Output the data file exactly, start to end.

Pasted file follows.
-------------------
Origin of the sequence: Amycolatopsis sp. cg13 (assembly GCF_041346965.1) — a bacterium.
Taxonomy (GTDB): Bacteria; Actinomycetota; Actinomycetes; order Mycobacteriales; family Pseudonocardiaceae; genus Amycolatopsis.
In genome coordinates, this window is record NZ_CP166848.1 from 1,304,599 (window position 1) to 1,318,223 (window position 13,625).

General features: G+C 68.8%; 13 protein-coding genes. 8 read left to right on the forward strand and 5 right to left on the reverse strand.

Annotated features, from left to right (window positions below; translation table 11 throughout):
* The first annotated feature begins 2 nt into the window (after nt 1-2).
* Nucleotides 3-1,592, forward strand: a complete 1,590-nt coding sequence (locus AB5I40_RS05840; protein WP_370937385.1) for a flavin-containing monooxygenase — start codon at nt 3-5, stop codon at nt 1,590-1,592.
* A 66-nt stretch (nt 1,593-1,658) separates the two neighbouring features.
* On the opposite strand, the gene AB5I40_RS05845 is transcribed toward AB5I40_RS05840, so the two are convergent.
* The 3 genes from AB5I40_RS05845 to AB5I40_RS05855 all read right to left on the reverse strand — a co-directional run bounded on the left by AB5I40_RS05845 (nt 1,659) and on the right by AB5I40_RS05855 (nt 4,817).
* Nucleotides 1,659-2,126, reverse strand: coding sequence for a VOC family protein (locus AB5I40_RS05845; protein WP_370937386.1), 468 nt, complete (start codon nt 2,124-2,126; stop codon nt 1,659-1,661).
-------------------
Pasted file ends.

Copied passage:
Origin of the sequence: Amycolatopsis sp. cg13 (assembly GCF_041346965.1) — a bacterium.
Taxonomy (GTDB): Bacteria; Actinomycetota; Actinomycetes; order Mycobacteriales; family Pseudonocardiaceae; genus Amycolatopsis.
In genome coordinates, this window is record NZ_CP166848.1 from 1,304,599 (window position 1) to 1,318,223 (window position 13,625).

General features: G+C 68.8%; 13 protein-coding genes. 8 read left to right on the forward strand and 5 right to left on the reverse strand.

Annotated features, from left to right (window positions below; translation table 11 throughout):
* The first annotated feature begins 2 nt into the window (after nt 1-2).
* Nucleotides 3-1,592, forward strand: a complete 1,590-nt coding sequence (locus AB5I40_RS05840; protein WP_370937385.1) for a flavin-containing monooxygenase — start codon at nt 3-5, stop codon at nt 1,590-1,592.
* A 66-nt stretch (nt 1,593-1,658) separates the two neighbouring features.
* On the opposite strand, the gene AB5I40_RS05845 is transcribed toward AB5I40_RS05840, so the two are convergent.
* The 3 genes from AB5I40_RS05845 to AB5I40_RS05855 all read right to left on the reverse strand — a co-directional run bounded on the left by AB5I40_RS05845 (nt 1,659) and on the right by AB5I40_RS05855 (nt 4,817).
* Nucleotides 1,659-2,126, reverse strand: coding sequence for a VOC family protein (locus AB5I40_RS05845; protein WP_370937386.1), 468 nt, complete (start codon nt 2,124-2,126; stop codon nt 1,659-1,661).